By Ida Lim | Malay Mail

Tan Sri Khoo Kay Peng is accompanied by bodyguards during a break in his divorce proceedings in Malaysia, November 4, 2014. – CHOO CHOY MAY

As the high-profile divorce settlement between Malaysian billionaire Tan Sri Khoo Kay Peng and Pauline Chai plays out in public, British courts have issued an order to forcibly transfer a sum of over RM780,000 from the tycoon’s banking account to the former beauty queen, her lawyer Edmund Bon said today.

The court order supposedly spares Khoo from going to jail in the UK, Bon told Malay Mail Online, saying Chai wants to give her estranged husband a “chance” to settle the outstanding financial support owed her.

According to the lawyer, Khoo had failed to comply with an earlier court order late last year to financially support Chai with £110,000 per month (RM594,029) during their ongoing divorce after over 40 years of marriage.

With Khoo now owing a total of £440,000 to Chai after missing payments since October last year, the UK court yesterday ordered the seizure and transfer of the entire £144,874 (RM782,358.31) in the businessman’s Maybank account to the Miss Malaysia 1969 winner, Bon said.

But in the same period where Khoo has failed to pay Chai, the Malayan United Industries Bhd (MUI) chairman’s wealth has grew, with his share values in various business holdings rising by around £18 million since last November, Bon said.

“So you have a situation where the shares actually have increased and there’s a court order in the UK and he’s not complying with the court order,” the lawyer said.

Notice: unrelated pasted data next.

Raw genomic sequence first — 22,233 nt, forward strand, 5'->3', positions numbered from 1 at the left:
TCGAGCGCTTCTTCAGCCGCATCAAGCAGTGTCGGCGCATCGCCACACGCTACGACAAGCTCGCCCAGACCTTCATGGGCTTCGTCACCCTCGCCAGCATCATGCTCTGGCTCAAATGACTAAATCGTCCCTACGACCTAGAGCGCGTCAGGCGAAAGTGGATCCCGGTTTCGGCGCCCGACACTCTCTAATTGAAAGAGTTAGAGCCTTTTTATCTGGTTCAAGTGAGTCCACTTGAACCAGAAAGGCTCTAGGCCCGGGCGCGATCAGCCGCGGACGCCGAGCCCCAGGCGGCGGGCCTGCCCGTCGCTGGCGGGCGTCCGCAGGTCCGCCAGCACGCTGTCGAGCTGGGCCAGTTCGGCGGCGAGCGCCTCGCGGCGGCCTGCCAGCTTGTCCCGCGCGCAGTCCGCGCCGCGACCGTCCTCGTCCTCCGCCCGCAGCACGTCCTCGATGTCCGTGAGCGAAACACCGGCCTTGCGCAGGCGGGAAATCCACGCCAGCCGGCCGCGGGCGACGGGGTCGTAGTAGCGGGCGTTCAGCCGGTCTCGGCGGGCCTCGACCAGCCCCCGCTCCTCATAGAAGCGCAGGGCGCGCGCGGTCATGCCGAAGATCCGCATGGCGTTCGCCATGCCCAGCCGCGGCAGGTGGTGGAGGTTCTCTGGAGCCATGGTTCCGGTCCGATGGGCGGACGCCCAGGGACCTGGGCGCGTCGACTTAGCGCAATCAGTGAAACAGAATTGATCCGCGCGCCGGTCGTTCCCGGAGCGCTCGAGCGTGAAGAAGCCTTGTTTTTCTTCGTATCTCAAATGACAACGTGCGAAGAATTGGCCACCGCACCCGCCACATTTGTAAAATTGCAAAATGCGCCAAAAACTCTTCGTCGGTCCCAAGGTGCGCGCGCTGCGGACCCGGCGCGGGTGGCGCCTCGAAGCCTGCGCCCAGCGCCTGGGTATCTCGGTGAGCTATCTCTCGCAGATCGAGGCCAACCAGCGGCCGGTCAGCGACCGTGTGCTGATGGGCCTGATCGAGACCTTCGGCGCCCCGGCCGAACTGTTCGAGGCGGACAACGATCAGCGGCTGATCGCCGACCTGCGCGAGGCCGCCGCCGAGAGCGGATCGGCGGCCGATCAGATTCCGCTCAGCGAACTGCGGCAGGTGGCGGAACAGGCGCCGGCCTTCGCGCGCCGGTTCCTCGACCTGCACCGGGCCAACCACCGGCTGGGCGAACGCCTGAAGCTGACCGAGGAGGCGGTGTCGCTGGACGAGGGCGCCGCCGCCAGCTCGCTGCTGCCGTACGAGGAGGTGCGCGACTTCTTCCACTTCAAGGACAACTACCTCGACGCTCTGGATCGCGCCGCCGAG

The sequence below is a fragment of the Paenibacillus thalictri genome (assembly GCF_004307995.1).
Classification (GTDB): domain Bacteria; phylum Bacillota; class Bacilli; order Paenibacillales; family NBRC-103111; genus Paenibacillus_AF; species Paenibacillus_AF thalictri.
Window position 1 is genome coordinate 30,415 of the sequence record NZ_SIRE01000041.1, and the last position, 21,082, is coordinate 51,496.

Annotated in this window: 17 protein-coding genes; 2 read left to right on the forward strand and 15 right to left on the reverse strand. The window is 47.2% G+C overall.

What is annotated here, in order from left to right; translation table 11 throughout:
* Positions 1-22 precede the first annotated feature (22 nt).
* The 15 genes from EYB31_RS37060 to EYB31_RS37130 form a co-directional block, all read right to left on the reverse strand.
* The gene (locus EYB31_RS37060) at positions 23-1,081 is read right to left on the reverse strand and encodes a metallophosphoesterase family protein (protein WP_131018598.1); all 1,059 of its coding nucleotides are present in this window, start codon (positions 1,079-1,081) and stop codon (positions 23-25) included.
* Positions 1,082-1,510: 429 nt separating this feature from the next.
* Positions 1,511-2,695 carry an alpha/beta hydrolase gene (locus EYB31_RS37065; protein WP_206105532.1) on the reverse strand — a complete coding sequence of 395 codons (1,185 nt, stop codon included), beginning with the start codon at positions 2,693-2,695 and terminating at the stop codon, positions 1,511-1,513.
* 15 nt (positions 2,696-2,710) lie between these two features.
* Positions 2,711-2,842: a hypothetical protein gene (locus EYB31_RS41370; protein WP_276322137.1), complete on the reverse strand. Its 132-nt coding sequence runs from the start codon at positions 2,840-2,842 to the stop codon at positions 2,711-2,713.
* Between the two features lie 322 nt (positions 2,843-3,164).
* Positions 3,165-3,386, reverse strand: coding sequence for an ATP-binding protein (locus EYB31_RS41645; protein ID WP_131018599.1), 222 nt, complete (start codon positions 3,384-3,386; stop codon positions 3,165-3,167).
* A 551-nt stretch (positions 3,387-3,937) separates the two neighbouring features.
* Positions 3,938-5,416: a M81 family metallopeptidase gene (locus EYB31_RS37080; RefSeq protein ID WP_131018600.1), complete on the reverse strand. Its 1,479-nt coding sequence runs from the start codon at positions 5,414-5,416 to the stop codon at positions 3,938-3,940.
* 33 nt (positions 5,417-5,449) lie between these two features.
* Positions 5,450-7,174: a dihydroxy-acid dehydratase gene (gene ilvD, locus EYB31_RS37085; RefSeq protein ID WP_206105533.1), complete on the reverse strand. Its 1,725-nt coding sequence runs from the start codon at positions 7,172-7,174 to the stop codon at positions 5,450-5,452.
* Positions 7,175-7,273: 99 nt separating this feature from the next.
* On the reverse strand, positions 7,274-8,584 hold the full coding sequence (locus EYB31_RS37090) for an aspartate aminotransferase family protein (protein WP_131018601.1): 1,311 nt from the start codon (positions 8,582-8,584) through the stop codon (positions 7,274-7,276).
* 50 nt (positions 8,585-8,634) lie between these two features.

Khoo’s share values in MUI and in Laura Ashley went up by £15.5 million and £3.4 million respectively, he said.

Khoo, who is also a Laura Ashley non-executive director, was ordered yesterday to give “full disclosure” of his finances by producing six months’ worth of bank statements.

The businessman has also agreed to give at least 10 days notice to Chai’s lawyers if he intends to dispose his shares in MUI and Laura Ashley, Bon said.

Initially Chai had wanted to seek the freezing of Khoo’s assets worldwide, but this has been put on hold after Khoo agreed to the above disclosures, Bon said.

A judgment debtor summons proceedings that could have put Khoo in jail for the outstanding payments, has also been deferred, he said.

Bon agrees that his client may find it difficult to continue with her divorce cases in court if Khoo fails to pay up the financial support, saying that this appears to be an alleged attempt to “stifle her access to justice”.

Out of the £110,000 monthly payments ordered by the UK court, £50,000 is for Chai’s maintenance pending the divorce while the remaining £60,000 is to fund her legal battles.

The actual divorce cases in both Malaysia and the UK have yet to start, as both Khoo and Chai are still appealing in both countries on which court is the best forum to hear and decide on their divorce case.

In their acrimonious billion-ringgit divorce battle, Chai is fighting to have the trial heard in the UK where she stands to gain half of the magnate’s estimated £400 million fortune, possibly the largest divorce settlement in British history.

Khoo, however, is applying to have the case heard in Malaysia, arguing that they were married in Malaysia where he also maintains his official residence.

Khoo would risk losing less of his wealth if the trial is held here.